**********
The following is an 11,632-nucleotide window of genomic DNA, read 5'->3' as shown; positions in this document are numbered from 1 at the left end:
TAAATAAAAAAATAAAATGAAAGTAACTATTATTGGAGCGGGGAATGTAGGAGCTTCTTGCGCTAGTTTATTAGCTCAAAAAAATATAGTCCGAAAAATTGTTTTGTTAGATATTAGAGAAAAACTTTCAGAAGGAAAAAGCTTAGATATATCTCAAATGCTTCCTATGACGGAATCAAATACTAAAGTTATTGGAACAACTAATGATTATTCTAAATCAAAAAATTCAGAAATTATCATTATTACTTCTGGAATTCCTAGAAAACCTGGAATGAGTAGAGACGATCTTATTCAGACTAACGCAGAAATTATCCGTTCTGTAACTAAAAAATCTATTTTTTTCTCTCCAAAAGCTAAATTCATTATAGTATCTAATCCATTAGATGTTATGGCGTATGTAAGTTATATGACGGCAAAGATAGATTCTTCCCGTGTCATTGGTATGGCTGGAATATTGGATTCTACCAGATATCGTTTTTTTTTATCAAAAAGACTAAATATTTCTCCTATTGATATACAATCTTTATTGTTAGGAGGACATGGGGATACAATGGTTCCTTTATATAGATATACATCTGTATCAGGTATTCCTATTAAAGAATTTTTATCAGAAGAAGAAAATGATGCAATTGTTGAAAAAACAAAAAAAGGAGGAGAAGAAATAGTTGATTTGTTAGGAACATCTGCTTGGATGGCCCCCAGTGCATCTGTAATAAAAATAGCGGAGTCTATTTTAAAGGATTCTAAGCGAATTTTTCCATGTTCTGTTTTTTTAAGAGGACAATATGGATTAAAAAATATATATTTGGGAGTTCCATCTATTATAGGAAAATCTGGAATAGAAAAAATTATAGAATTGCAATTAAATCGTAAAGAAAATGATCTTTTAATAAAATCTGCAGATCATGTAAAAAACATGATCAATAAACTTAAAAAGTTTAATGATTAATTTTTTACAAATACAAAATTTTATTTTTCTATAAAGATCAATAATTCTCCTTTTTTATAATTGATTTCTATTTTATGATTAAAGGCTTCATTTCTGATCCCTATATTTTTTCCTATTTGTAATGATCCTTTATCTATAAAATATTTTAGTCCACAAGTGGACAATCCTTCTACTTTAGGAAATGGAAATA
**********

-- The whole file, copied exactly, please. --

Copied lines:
The following is an 11,632-nucleotide window of genomic DNA, read 5'->3' as shown; positions in this document are numbered from 1 at the left end:
TAAATAAAAAAATAAAATGAAAGTAACTATTATTGGAGCGGGGAATGTAGGAGCTTCTTGCGCTAGTTTATTAGCTCAAAAAAATATAGTCCGAAAAATTGTTTTGTTAGATATTAGAGAAAAACTTTCAGAAGGAAAAAGCTTAGATATATCTCAAATGCTTCCTATGACGGAATCAAATACTAAAGTTATTGGAACAACTAATGATTATTCTAAATCAAAAAATTCAGAAATTATCATTATTACTTCTGGAATTCCTAGAAAACCTGGAATGAGTAGAGACGATCTTATTCAGACTAACGCAGAAATTATCCGTTCTGTAACTAAAAAATCTATTTTTTTCTCTCCAAAAGCTAAATTCATTATAGTATCTAATCCATTAGATGTTATGGCGTATGTAAGTTATATGACGGCAAAGATAGATTCTTCCCGTGTCATTGGTATGGCTGGAATATTGGATTCTACCAGATATCGTTTTTTTTTATCAAAAAGACTAAATATTTCTCCTATTGATATACAATCTTTATTGTTAGGAGGACATGGGGATACAATGGTTCCTTTATATAGATATACATCTGTATCAGGTATTCCTATTAAAGAATTTTTATCAGAAGAAGAAAATGATGCAATTGTTGAAAAAACAAAAAAAGGAGGAGAAGAAATAGTTGATTTGTTAGGAACATCTGCTTGGATGGCCCCCAGTGCATCTGTAATAAAAATAGCGGAGTCTATTTTAAAGGATTCTAAGCGAATTTTTCCATGTTCTGTTTTTTTAAGAGGACAATATGGATTAAAAAATATATATTTGGGAGTTCCATCTATTATAGGAAAATCTGGAATAGAAAAAATTATAGAATTGCAATTAAATCGTAAAGAAAATGATCTTTTAATAAAATCTGCAGATCATGTAAAAAACATGATCAATAAACTTAAAAAGTTTAATGATTAATTTTTTACAAATACAAAATTTTATTTTTCTATAAAGATCAATAATTCTCCTTTTTTATAATTGATTTCTATTTTATGATTAAAGGCTTCATTTCTGATCCCTATATTTTTTCCTATTTGTAATGATCCTTTATCTATAAAATATTTTAGTCCACAAGTGGACAATCCTTCTACTTTAGGAAATGGAAATA